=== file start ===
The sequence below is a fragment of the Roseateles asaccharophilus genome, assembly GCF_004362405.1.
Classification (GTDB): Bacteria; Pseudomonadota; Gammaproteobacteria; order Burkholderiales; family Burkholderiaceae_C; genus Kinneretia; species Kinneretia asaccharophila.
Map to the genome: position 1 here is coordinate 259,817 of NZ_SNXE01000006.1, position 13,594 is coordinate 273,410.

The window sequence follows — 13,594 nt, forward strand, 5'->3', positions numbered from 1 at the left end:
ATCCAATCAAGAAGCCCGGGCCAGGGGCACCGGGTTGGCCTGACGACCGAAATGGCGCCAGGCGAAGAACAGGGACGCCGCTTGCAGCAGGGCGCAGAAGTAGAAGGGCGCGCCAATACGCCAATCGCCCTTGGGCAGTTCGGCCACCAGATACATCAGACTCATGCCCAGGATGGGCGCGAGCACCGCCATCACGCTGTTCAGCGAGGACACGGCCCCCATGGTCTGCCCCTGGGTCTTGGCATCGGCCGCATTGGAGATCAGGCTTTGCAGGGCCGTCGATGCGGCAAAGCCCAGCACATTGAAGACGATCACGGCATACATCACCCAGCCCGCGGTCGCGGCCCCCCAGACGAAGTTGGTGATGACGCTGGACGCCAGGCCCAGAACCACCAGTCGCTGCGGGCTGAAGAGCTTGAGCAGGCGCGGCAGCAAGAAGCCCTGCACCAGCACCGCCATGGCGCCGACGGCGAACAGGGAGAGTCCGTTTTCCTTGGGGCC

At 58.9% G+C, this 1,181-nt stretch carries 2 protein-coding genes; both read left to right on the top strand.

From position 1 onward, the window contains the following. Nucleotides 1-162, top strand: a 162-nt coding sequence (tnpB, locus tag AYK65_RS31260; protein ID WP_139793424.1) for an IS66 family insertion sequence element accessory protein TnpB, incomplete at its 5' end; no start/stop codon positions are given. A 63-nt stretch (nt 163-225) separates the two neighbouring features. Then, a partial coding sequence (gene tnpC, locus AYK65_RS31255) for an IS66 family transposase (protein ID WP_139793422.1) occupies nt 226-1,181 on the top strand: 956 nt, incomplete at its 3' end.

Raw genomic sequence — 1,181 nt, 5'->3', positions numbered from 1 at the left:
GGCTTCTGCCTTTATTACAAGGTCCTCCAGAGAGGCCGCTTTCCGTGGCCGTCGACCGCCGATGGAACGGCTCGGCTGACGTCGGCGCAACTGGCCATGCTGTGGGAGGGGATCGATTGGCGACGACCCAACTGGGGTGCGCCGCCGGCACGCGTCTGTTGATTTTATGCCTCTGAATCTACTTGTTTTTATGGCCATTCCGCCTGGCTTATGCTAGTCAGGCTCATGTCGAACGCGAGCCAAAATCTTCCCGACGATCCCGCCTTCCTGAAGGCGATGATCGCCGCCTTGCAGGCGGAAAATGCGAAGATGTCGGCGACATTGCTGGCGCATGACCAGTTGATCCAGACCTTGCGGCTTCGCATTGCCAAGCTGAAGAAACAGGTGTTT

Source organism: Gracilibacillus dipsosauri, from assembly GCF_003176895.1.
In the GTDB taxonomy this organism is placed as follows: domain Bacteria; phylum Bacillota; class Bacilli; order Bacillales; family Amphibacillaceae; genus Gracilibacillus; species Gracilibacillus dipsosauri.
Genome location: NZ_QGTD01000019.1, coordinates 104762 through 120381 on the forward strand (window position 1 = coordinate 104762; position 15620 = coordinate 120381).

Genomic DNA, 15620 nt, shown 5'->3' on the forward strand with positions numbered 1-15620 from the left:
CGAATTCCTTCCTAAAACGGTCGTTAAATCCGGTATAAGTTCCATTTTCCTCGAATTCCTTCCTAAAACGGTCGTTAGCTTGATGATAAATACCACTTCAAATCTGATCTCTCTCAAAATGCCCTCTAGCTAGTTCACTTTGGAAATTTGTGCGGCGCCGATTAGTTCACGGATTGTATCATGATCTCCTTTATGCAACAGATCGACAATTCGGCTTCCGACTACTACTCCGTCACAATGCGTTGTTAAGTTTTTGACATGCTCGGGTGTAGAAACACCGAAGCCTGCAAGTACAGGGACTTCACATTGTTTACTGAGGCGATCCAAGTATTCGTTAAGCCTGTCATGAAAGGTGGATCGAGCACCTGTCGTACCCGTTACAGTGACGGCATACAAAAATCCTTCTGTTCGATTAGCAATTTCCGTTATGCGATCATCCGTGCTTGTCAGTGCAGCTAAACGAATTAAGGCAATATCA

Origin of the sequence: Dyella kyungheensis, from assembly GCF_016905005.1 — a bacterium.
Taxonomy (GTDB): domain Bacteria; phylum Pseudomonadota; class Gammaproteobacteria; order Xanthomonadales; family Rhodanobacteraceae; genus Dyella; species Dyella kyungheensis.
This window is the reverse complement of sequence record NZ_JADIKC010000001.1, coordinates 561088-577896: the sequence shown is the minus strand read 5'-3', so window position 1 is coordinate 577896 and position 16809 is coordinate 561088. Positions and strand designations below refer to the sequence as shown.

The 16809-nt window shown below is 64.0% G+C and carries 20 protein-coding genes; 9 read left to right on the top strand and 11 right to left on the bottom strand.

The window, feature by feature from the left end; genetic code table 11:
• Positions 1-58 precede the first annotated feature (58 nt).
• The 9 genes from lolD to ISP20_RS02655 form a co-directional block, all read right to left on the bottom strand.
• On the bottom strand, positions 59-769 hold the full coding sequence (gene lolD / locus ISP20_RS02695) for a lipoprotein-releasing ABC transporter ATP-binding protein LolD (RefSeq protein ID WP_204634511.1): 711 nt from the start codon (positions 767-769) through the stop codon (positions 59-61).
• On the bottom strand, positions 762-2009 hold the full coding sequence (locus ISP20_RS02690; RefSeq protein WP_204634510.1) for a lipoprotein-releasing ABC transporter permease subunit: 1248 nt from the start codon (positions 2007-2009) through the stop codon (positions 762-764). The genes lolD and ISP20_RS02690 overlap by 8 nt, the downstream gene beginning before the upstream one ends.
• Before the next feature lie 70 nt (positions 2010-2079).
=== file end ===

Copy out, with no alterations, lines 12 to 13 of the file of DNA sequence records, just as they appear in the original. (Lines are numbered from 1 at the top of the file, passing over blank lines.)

Genome location: NZ_QGTD01000019.1, coordinates 104762 through 120381 on the forward strand (window position 1 = coordinate 104762; position 15620 = coordinate 120381).

Genomic DNA, 15620 nt, shown 5'->3' on the forward strand with positions numbered 1-15620 from the left: